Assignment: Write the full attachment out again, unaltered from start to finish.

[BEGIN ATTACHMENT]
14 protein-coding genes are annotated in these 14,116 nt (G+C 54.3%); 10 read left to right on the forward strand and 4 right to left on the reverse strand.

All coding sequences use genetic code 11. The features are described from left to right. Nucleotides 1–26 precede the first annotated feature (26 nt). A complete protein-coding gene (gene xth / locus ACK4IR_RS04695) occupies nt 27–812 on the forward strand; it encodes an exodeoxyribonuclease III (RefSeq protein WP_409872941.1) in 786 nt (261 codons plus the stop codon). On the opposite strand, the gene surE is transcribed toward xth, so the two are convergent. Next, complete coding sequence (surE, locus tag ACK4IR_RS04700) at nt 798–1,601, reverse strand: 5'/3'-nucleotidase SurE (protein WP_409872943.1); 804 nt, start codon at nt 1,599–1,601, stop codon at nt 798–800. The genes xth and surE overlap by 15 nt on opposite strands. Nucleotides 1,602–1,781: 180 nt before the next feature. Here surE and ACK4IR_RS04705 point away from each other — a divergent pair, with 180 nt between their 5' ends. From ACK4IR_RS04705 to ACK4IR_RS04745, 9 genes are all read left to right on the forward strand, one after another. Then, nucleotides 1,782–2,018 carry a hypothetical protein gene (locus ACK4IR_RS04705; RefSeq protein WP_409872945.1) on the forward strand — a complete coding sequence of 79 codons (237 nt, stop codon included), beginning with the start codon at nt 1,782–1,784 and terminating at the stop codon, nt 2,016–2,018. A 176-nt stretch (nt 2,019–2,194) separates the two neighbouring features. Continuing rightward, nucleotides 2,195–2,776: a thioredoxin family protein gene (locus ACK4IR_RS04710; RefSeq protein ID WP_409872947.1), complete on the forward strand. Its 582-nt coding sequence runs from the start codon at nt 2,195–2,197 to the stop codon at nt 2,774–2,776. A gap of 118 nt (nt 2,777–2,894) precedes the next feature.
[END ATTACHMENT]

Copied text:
14 protein-coding genes are annotated in these 14,116 nt (G+C 54.3%); 10 read left to right on the forward strand and 4 right to left on the reverse strand.

All coding sequences use genetic code 11. The features are described from left to right. Nucleotides 1–26 precede the first annotated feature (26 nt). A complete protein-coding gene (gene xth / locus ACK4IR_RS04695) occupies nt 27–812 on the forward strand; it encodes an exodeoxyribonuclease III (RefSeq protein WP_409872941.1) in 786 nt (261 codons plus the stop codon). On the opposite strand, the gene surE is transcribed toward xth, so the two are convergent. Next, complete coding sequence (surE, locus tag ACK4IR_RS04700) at nt 798–1,601, reverse strand: 5'/3'-nucleotidase SurE (protein WP_409872943.1); 804 nt, start codon at nt 1,599–1,601, stop codon at nt 798–800. The genes xth and surE overlap by 15 nt on opposite strands. Nucleotides 1,602–1,781: 180 nt before the next feature. Here surE and ACK4IR_RS04705 point away from each other — a divergent pair, with 180 nt between their 5' ends. From ACK4IR_RS04705 to ACK4IR_RS04745, 9 genes are all read left to right on the forward strand, one after another. Then, nucleotides 1,782–2,018 carry a hypothetical protein gene (locus ACK4IR_RS04705; RefSeq protein WP_409872945.1) on the forward strand — a complete coding sequence of 79 codons (237 nt, stop codon included), beginning with the start codon at nt 1,782–1,784 and terminating at the stop codon, nt 2,016–2,018. A 176-nt stretch (nt 2,019–2,194) separates the two neighbouring features. Continuing rightward, nucleotides 2,195–2,776: a thioredoxin family protein gene (locus ACK4IR_RS04710; RefSeq protein ID WP_409872947.1), complete on the forward strand. Its 582-nt coding sequence runs from the start codon at nt 2,195–2,197 to the stop codon at nt 2,774–2,776. A gap of 118 nt (nt 2,777–2,894) precedes the next feature.